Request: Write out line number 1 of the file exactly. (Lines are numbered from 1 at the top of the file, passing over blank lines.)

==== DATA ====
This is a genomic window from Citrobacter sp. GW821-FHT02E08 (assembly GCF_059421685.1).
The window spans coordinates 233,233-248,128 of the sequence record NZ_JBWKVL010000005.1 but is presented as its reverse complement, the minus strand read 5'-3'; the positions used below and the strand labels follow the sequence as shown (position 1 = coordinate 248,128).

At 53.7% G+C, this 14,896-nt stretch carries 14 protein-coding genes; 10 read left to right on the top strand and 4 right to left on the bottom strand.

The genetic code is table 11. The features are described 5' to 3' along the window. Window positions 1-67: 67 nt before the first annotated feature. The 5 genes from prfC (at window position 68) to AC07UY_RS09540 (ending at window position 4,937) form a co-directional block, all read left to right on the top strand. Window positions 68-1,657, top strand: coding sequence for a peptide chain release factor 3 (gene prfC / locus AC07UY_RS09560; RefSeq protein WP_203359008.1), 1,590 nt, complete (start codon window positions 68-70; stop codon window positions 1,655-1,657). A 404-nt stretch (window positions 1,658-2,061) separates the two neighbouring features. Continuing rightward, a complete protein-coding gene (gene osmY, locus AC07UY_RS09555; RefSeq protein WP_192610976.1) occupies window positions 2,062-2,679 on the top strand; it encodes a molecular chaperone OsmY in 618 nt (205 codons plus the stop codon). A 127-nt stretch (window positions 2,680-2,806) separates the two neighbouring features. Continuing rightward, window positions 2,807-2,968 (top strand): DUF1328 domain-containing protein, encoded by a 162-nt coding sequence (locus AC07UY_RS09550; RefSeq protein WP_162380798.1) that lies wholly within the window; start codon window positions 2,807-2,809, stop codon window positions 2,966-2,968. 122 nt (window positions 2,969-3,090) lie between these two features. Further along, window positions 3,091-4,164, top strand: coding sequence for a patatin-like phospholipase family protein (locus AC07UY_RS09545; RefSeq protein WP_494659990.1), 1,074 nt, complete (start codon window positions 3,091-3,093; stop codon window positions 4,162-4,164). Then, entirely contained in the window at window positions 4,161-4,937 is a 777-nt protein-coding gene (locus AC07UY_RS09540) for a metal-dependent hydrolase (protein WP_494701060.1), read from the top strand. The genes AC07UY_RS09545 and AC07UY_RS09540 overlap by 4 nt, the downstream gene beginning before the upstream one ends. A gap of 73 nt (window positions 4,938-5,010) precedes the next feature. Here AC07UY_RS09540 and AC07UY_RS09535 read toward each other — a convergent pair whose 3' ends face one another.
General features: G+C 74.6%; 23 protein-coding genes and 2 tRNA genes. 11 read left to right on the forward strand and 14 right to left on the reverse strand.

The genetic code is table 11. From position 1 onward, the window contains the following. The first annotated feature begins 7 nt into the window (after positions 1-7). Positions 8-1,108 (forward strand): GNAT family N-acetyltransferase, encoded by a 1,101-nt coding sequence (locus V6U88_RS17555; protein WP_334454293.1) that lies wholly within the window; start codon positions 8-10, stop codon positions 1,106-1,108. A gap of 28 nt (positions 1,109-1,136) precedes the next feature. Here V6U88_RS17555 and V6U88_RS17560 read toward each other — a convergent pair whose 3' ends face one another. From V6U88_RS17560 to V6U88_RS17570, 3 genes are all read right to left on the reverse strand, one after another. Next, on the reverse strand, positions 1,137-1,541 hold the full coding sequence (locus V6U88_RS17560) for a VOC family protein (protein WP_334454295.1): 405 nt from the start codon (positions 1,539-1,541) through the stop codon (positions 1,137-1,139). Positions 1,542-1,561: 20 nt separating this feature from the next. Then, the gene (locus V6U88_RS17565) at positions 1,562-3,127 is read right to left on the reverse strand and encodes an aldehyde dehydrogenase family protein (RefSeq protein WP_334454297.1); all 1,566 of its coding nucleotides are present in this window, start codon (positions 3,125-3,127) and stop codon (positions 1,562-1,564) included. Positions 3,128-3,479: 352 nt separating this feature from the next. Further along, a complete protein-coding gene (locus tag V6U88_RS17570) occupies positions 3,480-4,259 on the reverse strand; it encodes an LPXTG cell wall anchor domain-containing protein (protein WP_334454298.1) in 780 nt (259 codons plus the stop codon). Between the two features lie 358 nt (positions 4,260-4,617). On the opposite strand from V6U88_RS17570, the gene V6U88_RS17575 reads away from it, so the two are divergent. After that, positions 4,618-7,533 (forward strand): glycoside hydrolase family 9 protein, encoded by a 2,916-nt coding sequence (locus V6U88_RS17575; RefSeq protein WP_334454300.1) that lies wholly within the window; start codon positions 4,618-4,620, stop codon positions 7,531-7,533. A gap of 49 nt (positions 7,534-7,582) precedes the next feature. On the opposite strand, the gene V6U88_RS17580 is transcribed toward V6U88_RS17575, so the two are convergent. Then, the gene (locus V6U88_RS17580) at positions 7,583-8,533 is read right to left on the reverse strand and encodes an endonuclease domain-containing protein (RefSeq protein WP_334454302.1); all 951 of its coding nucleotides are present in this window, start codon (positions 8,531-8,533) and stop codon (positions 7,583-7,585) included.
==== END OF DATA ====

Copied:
This is a genomic window from Citrobacter sp. GW821-FHT02E08 (assembly GCF_059421685.1).